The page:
Child Kidnapped By Mother Twelve Years Ago Returns

Child Kidnapped By Mother Twelve Years Ago Returns

The case of the Texas child kidnapped by her mother has brought up the issue of custodial interference. The child was recently found living in Mexico with her mother. The young girl was kidnapped in 2002 at the age of four-years-old following an unsupervised weekend visit with her mother. Instead of returning the child to her father, who had sole custody, the woman fled to Mexico. There, they dyed their hair, changed their names, and lived outside of Mexico City.

The father, United Stated FBI, and Mexican authorities were tipped to their location in Mexico and set up a week-long sting operation to catch the two. This is not the first time the mother and daughter have run into authorities seeking their return to the United States, however, each time they would assume new identities an evade capture.

The girl has been brought back to the United States and is dealing with the trauma of the return. She is going to therapy in order to help her re-adjust to life in the United States and without her mother. Due to years of parental alienation and being told her father was abusive and had molested her, she is not willing to see him or his family.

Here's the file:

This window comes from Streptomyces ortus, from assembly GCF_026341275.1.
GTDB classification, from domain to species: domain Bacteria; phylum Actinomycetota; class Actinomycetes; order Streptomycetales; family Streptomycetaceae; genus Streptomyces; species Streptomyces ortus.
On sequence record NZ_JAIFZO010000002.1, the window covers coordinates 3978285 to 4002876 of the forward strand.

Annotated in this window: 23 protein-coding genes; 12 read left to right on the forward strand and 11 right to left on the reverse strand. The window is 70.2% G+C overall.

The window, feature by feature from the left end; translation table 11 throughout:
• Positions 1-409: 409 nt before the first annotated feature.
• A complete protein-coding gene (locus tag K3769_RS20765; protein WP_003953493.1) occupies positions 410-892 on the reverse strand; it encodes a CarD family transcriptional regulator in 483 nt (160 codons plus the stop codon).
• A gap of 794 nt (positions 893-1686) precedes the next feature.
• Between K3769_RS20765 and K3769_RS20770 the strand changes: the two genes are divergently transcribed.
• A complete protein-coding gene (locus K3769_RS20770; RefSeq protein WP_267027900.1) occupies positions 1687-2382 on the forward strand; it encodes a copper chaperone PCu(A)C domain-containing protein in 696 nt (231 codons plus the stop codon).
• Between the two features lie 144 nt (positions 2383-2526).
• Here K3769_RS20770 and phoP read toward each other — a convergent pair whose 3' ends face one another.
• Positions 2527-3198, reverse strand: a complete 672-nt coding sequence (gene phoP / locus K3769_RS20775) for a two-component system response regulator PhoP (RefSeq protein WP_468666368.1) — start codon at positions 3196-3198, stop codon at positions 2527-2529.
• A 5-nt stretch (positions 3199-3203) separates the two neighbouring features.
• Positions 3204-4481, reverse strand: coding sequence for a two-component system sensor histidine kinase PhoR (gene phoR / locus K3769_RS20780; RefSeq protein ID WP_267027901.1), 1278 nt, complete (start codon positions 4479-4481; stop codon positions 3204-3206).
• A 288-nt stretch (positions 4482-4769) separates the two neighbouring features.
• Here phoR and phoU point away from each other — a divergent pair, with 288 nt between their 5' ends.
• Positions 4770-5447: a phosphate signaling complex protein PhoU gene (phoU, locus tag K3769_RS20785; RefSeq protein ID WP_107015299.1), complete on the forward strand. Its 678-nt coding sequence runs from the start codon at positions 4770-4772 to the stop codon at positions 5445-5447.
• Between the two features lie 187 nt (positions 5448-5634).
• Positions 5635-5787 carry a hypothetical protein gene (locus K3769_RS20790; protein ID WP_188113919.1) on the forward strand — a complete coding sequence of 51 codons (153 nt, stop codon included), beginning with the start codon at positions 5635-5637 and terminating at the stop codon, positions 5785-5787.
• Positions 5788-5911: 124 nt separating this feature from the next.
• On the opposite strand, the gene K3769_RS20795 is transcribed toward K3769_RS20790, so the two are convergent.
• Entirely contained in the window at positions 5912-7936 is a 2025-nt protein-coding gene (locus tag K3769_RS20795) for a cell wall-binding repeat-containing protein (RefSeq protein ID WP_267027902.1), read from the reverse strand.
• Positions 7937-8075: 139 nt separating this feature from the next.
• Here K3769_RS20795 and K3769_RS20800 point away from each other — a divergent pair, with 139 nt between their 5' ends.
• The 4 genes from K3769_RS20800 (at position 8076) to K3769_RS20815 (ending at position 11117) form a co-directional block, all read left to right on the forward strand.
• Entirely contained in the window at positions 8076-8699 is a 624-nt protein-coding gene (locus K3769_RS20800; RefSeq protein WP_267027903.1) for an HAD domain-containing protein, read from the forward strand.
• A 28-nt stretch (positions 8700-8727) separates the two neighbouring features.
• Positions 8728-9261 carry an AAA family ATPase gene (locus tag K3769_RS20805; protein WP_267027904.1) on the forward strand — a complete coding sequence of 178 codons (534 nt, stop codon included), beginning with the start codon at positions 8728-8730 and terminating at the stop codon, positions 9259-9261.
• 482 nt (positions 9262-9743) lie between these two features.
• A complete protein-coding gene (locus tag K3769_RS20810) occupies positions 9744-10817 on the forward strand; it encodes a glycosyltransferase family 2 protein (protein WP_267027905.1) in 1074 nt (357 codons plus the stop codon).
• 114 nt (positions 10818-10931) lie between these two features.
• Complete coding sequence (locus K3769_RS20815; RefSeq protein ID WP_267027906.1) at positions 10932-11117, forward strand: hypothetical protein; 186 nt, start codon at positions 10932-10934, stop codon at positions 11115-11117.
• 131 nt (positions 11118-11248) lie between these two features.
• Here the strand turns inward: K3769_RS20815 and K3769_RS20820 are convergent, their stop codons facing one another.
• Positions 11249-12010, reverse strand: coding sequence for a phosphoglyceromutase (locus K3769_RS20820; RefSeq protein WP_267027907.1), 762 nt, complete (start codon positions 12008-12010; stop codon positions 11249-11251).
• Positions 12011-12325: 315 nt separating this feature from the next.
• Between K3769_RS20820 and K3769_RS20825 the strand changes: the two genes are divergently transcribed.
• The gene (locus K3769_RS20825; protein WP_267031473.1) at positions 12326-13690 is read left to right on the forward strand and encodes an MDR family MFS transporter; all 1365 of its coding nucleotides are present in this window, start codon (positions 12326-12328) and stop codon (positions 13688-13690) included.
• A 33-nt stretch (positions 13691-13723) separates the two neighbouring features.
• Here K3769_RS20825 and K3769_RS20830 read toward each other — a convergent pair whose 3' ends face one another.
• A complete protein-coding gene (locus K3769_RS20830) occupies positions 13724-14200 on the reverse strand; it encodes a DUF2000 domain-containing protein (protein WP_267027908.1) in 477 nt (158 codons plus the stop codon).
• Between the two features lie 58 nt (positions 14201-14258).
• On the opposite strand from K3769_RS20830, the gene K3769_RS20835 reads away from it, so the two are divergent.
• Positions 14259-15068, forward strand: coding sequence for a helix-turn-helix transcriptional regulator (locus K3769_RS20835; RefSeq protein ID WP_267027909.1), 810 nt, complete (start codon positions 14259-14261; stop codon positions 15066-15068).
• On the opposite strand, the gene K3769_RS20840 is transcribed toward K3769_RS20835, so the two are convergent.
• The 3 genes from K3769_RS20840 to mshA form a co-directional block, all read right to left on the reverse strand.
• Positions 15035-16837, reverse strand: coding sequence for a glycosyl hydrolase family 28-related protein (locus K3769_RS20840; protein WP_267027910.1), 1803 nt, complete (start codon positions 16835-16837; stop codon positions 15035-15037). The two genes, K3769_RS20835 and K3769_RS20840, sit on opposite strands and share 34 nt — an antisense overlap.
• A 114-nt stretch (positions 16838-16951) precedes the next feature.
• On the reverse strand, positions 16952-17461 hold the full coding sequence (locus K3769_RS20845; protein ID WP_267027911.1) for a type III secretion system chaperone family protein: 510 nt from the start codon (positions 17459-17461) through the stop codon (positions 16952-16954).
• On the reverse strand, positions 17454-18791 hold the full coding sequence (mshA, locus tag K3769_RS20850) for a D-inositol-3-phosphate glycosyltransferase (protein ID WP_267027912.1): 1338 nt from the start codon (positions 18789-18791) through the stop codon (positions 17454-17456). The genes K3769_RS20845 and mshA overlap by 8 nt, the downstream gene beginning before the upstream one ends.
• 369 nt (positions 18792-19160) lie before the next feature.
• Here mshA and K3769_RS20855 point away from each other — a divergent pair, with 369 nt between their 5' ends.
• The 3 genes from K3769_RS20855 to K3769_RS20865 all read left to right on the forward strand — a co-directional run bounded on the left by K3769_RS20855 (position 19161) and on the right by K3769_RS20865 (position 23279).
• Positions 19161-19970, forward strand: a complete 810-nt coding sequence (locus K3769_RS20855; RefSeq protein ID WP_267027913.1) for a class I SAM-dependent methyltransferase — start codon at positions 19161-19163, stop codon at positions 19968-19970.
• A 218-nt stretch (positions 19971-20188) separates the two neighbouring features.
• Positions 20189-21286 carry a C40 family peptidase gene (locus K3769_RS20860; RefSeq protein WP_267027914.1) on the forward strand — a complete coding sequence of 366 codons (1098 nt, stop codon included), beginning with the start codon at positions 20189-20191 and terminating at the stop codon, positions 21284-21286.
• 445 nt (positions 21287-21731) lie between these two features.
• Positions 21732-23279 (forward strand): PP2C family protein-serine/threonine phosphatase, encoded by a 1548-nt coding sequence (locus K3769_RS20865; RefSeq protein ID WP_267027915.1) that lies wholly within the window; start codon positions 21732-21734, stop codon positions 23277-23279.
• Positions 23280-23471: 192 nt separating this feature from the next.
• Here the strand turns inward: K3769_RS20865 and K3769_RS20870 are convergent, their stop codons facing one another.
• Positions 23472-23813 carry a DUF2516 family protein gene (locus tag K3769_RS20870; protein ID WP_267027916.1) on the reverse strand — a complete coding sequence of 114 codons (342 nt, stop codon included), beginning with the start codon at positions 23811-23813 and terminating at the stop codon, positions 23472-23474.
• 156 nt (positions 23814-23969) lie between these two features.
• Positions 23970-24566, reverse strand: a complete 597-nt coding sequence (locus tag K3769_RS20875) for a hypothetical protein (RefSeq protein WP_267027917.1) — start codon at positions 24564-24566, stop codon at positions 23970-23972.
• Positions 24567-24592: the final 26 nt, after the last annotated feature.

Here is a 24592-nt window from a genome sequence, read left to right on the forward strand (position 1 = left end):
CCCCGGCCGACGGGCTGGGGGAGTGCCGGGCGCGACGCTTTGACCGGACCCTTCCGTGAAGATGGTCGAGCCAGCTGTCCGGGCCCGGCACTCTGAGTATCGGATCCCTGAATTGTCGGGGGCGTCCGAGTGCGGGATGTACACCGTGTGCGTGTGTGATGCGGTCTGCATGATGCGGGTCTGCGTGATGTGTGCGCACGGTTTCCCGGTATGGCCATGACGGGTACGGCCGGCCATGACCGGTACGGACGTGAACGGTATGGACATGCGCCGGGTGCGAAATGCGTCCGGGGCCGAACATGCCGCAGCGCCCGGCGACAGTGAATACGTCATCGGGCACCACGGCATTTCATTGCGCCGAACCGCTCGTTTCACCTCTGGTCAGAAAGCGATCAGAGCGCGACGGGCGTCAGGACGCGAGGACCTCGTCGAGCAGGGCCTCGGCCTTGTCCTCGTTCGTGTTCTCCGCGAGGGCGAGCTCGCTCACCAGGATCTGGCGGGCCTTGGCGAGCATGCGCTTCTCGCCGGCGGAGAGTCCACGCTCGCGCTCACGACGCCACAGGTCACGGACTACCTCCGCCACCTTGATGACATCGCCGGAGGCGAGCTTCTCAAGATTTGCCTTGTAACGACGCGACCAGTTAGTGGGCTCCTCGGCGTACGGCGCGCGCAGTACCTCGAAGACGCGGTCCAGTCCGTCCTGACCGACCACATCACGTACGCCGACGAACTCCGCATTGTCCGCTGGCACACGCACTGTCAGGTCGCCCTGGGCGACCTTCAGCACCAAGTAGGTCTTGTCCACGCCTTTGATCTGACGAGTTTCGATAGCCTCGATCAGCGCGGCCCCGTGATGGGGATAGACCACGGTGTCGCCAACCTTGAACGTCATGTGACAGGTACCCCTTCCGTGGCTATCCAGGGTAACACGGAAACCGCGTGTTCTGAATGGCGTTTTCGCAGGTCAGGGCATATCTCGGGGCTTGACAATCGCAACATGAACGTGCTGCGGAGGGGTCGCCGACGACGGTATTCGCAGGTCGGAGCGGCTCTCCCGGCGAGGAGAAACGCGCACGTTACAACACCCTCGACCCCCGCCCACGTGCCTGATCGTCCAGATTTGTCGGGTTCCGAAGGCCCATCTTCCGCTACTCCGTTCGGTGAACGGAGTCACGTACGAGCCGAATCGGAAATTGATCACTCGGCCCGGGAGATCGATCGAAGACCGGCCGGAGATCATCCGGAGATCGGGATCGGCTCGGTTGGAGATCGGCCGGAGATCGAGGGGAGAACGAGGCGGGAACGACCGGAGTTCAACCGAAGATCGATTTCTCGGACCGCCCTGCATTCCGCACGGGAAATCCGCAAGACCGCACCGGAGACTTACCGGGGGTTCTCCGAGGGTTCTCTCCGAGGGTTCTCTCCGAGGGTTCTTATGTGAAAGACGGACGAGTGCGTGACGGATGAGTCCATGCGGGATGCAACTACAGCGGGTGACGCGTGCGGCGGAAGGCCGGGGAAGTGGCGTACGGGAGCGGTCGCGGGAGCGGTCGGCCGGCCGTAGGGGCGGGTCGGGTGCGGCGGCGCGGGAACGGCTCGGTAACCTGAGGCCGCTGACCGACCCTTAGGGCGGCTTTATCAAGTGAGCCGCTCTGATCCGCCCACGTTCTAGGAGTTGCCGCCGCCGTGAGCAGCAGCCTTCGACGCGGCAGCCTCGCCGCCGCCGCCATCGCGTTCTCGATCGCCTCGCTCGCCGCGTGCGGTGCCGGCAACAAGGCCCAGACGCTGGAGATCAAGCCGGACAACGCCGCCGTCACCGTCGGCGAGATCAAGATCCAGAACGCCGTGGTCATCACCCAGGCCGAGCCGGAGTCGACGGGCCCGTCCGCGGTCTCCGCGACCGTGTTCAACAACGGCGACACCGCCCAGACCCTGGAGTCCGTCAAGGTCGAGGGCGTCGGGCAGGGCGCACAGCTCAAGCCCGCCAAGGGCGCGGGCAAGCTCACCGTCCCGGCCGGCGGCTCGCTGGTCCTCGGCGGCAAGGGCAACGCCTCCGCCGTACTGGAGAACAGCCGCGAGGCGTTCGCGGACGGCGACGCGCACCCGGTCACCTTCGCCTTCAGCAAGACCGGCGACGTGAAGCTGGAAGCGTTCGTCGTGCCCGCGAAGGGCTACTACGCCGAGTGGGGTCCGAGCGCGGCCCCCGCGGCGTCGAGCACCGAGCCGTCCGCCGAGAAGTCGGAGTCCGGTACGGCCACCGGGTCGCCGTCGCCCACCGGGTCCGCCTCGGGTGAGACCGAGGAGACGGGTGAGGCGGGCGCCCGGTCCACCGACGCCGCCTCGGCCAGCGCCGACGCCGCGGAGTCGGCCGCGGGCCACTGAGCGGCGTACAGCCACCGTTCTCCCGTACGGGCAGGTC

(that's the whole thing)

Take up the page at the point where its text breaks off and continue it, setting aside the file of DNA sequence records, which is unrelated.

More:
Custodial Interference in Texas

Texas Penal Code defines custodial interference as when a parent takes a child when they willingly know it is against a court order not to. It is considered a felony, and can be punished with up to two years of prison time in Texas.

Ways that a parent can commit custodial interference include:

  • Not allowing a parent to have visitation with the child as per court order
  • Keeping the child past time allotment
  • Restricting the child's phone communications with the other parent
  • Visiting the child during times when the other parent has custody

When one parent interferes with custody, it should be reported to the court and appropriate law enforcement. The court may be able to change the details of the custody agreement or enact fines for instances when a parent interferes.

If custodial interference is a problem in your child custody agreement, contact a trusted family law attorney as soon as possible!